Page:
I have so far ignored the criteria of allowing any additional evidence to come in on appeal. I consider that this is one of those rare occasions where I should give leave. I had occasion recently in Power NZ Ltd v Mercury Energy Ltd [1996] 1 NZLR 106; (1995) 6 TCLR 628 to review the occasions when the Court would give leave to call further evidence on an appeal under r 718. I do not wish to repeat what I said there but make the following points which seem appropriate to this case. 
First, an application to hear additional evidence is more likely to succeed than an application for rehearing of evidence; there is no dispute as to the adequacy of the record. In this present case, there was no evidence called before Mr Blackwood; the appellant produced a number of medical reports and articles; there is no question of credibility. 
Secondly, although the normal limitations on the introduction of fresh evidence on appeal still apply, ie evidence is not normally admitted, which by the exercise of reasonable diligence the parties seeking to produce it could have been produced; that the new evidence should be of sufficient materiality and cogency as to be likely to have an important influence on the result. The discretion is nevertheless unfettered. I adopt the dictum of Wylie J in NZ Co-operative Dairy Co Ltd v Commerce Commission (1991) 3 PRNZ 262, 270. 
In my view, [it is also relevant that] this appellant was unable to obtain legal aid for his appearance before the Authority; [and] that the Authority considered his case a matter of considerable public interest bearing in mind the other cases pending. Justice requires me to grant leave to file the fresh evidence. 
However, the fact that I am allowing Dr Cliff's report to be used as evidence does not mean that I accept all of his evidence as necessarily relevant on the hearing of the appeal, particularly, his evidence concerning the effect on the appellant of drugs other than Benzodiazepines either on their own or in conjunction with Benzodiazepines.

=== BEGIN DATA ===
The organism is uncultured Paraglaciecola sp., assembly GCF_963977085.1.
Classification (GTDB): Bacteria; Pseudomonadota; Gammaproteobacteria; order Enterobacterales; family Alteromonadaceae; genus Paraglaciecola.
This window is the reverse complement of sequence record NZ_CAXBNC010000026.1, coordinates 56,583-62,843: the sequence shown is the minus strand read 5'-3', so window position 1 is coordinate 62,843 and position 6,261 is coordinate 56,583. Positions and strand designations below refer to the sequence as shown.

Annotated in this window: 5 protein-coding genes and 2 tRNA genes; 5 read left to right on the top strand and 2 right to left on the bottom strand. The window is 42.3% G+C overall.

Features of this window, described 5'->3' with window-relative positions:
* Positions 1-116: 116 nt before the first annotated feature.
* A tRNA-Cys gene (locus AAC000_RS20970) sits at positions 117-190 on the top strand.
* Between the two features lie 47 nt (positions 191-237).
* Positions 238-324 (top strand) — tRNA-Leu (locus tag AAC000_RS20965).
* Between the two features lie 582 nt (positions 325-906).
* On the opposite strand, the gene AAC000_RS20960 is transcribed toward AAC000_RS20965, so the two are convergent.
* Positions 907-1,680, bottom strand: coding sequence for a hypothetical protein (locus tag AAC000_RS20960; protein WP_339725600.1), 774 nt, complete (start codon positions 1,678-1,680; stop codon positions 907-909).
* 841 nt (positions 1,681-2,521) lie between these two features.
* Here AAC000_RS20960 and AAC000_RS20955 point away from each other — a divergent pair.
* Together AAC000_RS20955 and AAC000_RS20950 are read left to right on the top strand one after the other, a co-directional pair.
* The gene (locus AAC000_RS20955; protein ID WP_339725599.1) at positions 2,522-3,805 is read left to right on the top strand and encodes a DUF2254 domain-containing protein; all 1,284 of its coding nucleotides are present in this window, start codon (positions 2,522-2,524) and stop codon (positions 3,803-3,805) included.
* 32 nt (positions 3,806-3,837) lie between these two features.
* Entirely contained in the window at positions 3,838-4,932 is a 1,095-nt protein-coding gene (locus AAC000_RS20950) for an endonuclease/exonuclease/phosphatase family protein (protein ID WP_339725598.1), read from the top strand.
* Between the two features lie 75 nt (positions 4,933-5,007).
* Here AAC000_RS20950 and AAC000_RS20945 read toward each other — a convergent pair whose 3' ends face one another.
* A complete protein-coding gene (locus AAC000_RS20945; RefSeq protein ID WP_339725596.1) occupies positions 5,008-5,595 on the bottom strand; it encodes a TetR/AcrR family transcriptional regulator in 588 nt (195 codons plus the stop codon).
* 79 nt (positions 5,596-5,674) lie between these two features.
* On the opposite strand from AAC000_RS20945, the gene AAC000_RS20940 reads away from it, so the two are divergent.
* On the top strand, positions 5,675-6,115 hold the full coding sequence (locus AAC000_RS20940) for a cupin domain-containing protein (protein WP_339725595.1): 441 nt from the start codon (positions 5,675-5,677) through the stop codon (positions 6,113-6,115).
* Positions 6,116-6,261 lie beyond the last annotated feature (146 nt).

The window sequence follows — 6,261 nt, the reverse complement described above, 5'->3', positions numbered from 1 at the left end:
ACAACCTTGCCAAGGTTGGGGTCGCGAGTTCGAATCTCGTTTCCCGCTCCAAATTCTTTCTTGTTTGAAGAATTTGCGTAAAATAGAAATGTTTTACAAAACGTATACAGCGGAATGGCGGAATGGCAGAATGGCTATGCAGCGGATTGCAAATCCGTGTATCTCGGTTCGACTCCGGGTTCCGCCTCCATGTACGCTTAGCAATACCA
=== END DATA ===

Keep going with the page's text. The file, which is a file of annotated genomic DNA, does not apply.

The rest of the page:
I think the appropriate order is to allow the Corporation until 20 January 1996 to file any affidavits in reply. I am assuming that Dr Cliff should file a brief affidavit exhibiting his report and confirming it. The appeal should then come before me for another conference as soon as possible after 1 February 1996. At this conference, I suggest that all the options should be addressed. It may be that the Corporation, having received expert advice on Dr Cliff's report from Professor Silverstone and others, may be in a position to revisit the appellant's claim in terms of s 100. It may be that the appropriate course for me would be to remit the matter back to the Authority for a complete rehearing in the light of the experts' reports. The Authority rather than this Court is the proper forum for resolution of disputed matters of fact including expert information; it may be that the appeal should proceed, in which case an urgent fixture would be granted after that conference. Counsel should be ready to consider all the alternatives. 
One matter which I note is that the Appeal Authority has power to sit with expert assessors. This might have been an appropriate occasion for that step to have been taken. 
One final matter; counsel informs me the appellant's application for legal aid is still pending. In my view, this appeal involves a matter of public importance. If the appellant qualifies for legal aid under the financial regulations in that regard (as to which I have no knowledge), then this is a very clear case for his being granted legal aid for the appeal to this Court and all interlocutory matters, including possible remission to the Authority. 
The question of costs of today's appearance is reserved.